North Korea flexes its muscles with new ICBM ahead of US election
By KIM GAMEL | STARS AND STRIPES Published: October 11, 2020
SEOUL, South Korea — North Korea’s introduction of a suspected new intercontinental ballistic missile during a massive military parade this weekend sent a warning that its nuclear weapons program is advancing amid stalled talks with the United States.
Leader Kim Jong Un didn’t mention Washington in a half-hour speech before the weapons began to roll out during the parade celebrating the 75th anniversary of the founding of the communist state’s ruling Workers’ Party.
Occasionally tearing up, he focused on shoring up domestic unity in the face of hardships this year, including the coronavirus and typhoons that have caused major flooding.
Kim, wearing a gray suit and tie, vowed to continue efforts to build up his country’s arsenal while insisting it was for defense and not targeting any specific country.
“Our war deterrent … will never be abused or used as a means for preemptive strike,” he said after entering the podium to roars from the crowd on Pyongyang’s Kim Il Sung Square as the clock struck midnight on Saturday.
“But if any forces infringe upon the security of our state and try to use military force against us, I will enlist all our most powerful offensive strength in advance to punish them,” he added.
Show of force
The display of military might, which came less than a month before the U.S. presidential election, showed that North Korea remains a nuclear threat while stopping short of triggering a response from President Donald Trump, experts said.
“Pyongyang displayed a tremendous number of military systems, most notably a new ICBM. However, Kim Jong Un’s speech was not threatening to the United States,” said Bruce Klingner, a former CIA Korea deputy chief now at the Heritage Foundation.
“The clear message was that, counter to U.S. claims, the North Korean nuclear threat has not been solved.”
Trump has claimed his diplomatic efforts with North Korea, including three unprecedented meetings with Kim, were a key foreign policy success. He tweeted at one point that “there is no longer a nuclear threat from North Korea.”
Negotiations collapsed as the two sides were unable to agree on the North’s demands for sanctions relief in exchange for incremental steps toward disarmament.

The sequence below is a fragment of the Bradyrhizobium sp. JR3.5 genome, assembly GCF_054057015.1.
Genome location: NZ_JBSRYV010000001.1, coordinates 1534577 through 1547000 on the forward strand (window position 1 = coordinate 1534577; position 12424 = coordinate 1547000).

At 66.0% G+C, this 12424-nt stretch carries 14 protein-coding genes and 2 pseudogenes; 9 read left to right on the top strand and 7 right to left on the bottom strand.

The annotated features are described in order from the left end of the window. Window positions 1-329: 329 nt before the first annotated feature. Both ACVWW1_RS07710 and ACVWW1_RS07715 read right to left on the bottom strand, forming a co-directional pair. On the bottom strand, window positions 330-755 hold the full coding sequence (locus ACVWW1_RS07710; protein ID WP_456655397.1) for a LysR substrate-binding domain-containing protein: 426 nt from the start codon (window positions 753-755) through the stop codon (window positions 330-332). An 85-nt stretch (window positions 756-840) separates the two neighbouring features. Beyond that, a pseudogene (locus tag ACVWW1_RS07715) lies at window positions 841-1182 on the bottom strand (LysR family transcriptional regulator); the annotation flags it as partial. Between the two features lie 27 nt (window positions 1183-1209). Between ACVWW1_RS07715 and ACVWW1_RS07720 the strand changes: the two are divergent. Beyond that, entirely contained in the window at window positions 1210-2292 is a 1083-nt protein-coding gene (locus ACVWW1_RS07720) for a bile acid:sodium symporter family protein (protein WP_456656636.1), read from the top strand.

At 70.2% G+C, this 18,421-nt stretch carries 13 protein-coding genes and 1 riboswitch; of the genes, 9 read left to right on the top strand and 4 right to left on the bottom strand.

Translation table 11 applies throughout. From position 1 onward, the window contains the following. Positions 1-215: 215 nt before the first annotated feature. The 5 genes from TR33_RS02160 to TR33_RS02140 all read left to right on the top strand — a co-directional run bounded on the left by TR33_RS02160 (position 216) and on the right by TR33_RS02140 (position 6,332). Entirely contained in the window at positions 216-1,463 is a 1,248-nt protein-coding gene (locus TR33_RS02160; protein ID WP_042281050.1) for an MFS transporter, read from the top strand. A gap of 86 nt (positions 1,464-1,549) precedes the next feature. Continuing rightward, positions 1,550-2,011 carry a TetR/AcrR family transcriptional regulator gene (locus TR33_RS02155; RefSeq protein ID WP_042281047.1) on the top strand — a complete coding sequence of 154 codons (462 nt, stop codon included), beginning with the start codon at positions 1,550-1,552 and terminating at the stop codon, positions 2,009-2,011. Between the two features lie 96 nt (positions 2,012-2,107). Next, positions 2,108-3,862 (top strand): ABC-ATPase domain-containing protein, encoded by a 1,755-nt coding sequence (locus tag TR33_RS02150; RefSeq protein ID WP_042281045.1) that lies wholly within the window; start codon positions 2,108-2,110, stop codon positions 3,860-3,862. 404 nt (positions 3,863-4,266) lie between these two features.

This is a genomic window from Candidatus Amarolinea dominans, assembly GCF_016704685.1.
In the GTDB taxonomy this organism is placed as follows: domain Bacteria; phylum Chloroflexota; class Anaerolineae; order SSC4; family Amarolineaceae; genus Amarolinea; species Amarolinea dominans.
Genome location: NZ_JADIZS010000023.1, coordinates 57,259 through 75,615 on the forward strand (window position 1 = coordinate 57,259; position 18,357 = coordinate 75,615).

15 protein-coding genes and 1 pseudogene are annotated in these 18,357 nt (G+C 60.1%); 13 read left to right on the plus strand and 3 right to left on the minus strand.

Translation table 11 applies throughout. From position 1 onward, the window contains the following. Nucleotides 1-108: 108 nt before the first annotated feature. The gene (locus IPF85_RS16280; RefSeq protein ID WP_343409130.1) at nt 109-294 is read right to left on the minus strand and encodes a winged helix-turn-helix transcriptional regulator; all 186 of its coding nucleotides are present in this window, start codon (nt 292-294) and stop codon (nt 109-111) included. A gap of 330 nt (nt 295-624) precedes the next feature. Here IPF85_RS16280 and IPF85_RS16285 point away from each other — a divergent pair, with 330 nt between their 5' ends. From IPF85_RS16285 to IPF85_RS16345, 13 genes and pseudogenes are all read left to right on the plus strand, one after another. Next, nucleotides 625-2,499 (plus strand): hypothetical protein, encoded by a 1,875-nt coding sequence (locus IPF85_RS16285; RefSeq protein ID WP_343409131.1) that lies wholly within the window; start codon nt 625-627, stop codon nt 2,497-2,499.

Kim has expressed frustration over the deadlock, announcing in December that his regime was lifting a self-imposed suspension on nuclear and long-range missile tests and would soon unveil a “new strategic weapon.”
Jenny Town, a fellow at the Washington, D.C.-based Stimson Center, said the new ICBM was obviously that weapon.
The next step would be to test it, but Town said that was not likely until early next year since the North Koreans will want to pressure a reelected Trump administration to return to negotiations or test Joe Biden if he wins.
“They’ll wait and see what the messaging is like in those first couple of months and then decide what’s in their best interest,” she said in a telephone interview.
The parade began late Friday, a departure from past parades that were held in the morning. North Korean state television aired a taped broadcast Saturday evening.
As a military band played, goose-stepping troops marched in unison followed by apparently new battle tanks and other armored vehicles, rocket launchers and a broad array of missiles.
Nobody wore masks or maintained social distance, underlining Kim’s claim that North Korea has not had a single case of COVID-19, the respiratory disease caused by the coronavirus.
North Korea sealed its border and issued shoot-to-kill orders after the virus first appeared in neighboring China late last year, but experts have expressed skepticism that the communist state has escaped the pandemic.
The new, liquid-propellant ICBM — which many said may be the largest road-mobile missile — appeared to be a derivative of the Hwasong-15, the last long-range missile tested by North Korea in 2017 before Kim began engaging in diplomacy with Trump.
“North Korea can already range all of the continental U.S. down to Mar-a-Lago and beyond so one would think they wouldn’t need a larger system, but a larger system equals a larger payload,” Klingner said. Mar-a-Lago is Trump’s resort in Florida.
The increased size, which required a 22-wheel launcher, could enable the missile to carry multiple warheads or penetration aids to evade missile defense systems.
Klingner said the new launcher suggested that North Korea has developed the capability to build its own transport vehicles instead of relying on previous versions imported from China.
“That’s a worrisome development because the more missiles they can send out to the field the more effective a first strike as well as retaliatory strike capability North Korea has,” he said.
North Korea also trotted out an advanced solid-propellant submarine launched ballistic missile dubbed the Pukguksong-4 as well as improvements in equipment used for conventional warfare.
While skeptics suggested the missiles may have been mockups, the North made clear it’s moving ahead with development.
Kim, who took control of the family dynasty after his father died of a heart attack in 2011, appeared emotional as he praised soldiers deployed to assist in flood recovery and “anti-epidemic” efforts after a year of hardship.
He thanked all of his people for remaining healthy, “without any one of them having fallen victim to the malignant virus.”
In an olive branch to South Korea, Kim said he hoped the health crisis “would come to an end as early as possible and the day would come when the North and South take each other’s hands again.”
South Korea expressed concern Sunday over the new weaponry and urged the North to commit to past promises to disarm.
The presidential office also “emphasized that various accords aimed at preventing armed clashes and war between the South and the North should be kept at any cost.”